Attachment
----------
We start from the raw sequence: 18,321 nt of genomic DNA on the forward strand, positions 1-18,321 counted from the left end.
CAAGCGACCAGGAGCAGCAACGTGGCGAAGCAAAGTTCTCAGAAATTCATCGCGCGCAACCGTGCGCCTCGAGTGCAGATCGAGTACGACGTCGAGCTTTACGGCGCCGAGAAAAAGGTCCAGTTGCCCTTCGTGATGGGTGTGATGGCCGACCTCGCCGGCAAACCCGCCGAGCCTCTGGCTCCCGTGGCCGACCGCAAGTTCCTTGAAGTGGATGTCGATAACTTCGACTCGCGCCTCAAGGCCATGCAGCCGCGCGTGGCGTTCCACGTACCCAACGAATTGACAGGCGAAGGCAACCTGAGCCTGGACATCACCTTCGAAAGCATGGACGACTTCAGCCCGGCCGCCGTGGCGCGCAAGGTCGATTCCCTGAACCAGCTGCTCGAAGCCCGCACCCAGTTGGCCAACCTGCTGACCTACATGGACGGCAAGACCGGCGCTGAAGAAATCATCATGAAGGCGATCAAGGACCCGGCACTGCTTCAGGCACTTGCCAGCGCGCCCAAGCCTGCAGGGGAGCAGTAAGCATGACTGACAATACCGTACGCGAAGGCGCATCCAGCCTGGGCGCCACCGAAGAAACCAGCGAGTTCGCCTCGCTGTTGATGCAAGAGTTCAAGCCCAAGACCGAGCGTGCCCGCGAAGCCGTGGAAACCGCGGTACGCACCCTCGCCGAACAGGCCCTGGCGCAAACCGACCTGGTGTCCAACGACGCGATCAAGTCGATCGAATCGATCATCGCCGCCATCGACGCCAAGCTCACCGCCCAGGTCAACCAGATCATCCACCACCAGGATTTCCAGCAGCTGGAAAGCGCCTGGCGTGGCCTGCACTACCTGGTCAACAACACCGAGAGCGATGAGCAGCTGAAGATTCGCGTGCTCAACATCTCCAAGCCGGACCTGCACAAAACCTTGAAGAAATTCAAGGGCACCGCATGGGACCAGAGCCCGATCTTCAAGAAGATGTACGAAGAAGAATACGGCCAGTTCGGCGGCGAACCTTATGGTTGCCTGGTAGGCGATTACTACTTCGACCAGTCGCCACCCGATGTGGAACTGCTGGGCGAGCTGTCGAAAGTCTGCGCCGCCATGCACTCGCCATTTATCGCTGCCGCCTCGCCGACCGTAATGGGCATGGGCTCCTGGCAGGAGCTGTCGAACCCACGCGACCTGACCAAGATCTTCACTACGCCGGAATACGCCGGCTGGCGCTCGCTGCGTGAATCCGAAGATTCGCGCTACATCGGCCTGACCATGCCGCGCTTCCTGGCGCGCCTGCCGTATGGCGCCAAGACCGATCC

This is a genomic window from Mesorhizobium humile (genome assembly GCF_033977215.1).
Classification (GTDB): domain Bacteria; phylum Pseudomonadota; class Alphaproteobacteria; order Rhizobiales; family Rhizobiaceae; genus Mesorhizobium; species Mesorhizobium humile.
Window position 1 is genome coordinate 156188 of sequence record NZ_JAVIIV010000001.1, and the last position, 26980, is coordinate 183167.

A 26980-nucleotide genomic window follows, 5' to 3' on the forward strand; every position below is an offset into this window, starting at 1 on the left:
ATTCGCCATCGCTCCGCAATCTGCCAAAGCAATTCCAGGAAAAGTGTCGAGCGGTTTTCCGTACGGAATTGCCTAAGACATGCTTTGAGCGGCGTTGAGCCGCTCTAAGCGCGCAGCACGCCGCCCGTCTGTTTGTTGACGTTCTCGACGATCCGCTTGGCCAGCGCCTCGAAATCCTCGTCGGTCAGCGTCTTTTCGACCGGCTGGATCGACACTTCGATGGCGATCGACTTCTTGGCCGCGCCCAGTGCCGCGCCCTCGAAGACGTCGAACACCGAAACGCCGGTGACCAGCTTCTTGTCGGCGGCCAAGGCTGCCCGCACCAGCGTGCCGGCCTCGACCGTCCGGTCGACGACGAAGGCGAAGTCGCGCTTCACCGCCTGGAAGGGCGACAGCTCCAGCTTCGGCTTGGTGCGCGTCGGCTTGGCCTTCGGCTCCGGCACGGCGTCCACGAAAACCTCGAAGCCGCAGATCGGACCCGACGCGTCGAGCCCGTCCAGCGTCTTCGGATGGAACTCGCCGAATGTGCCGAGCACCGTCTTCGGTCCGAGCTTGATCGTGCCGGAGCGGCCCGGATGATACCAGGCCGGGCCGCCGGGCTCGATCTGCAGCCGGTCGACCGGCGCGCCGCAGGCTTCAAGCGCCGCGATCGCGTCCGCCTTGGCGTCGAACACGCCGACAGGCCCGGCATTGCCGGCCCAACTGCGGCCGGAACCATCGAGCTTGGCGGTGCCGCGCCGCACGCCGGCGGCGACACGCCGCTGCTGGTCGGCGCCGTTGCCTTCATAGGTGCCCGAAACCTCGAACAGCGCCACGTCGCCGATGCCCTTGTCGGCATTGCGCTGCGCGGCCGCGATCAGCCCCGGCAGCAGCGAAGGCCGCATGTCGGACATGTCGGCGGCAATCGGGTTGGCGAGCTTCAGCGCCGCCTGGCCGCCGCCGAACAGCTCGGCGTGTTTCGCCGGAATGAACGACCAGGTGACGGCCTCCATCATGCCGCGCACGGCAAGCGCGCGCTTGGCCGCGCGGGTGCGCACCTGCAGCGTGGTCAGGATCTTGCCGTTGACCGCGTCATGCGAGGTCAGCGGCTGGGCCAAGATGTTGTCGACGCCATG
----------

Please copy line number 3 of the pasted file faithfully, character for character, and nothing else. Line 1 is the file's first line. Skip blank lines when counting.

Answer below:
This is a genomic window from Mesorhizobium humile (genome assembly GCF_033977215.1).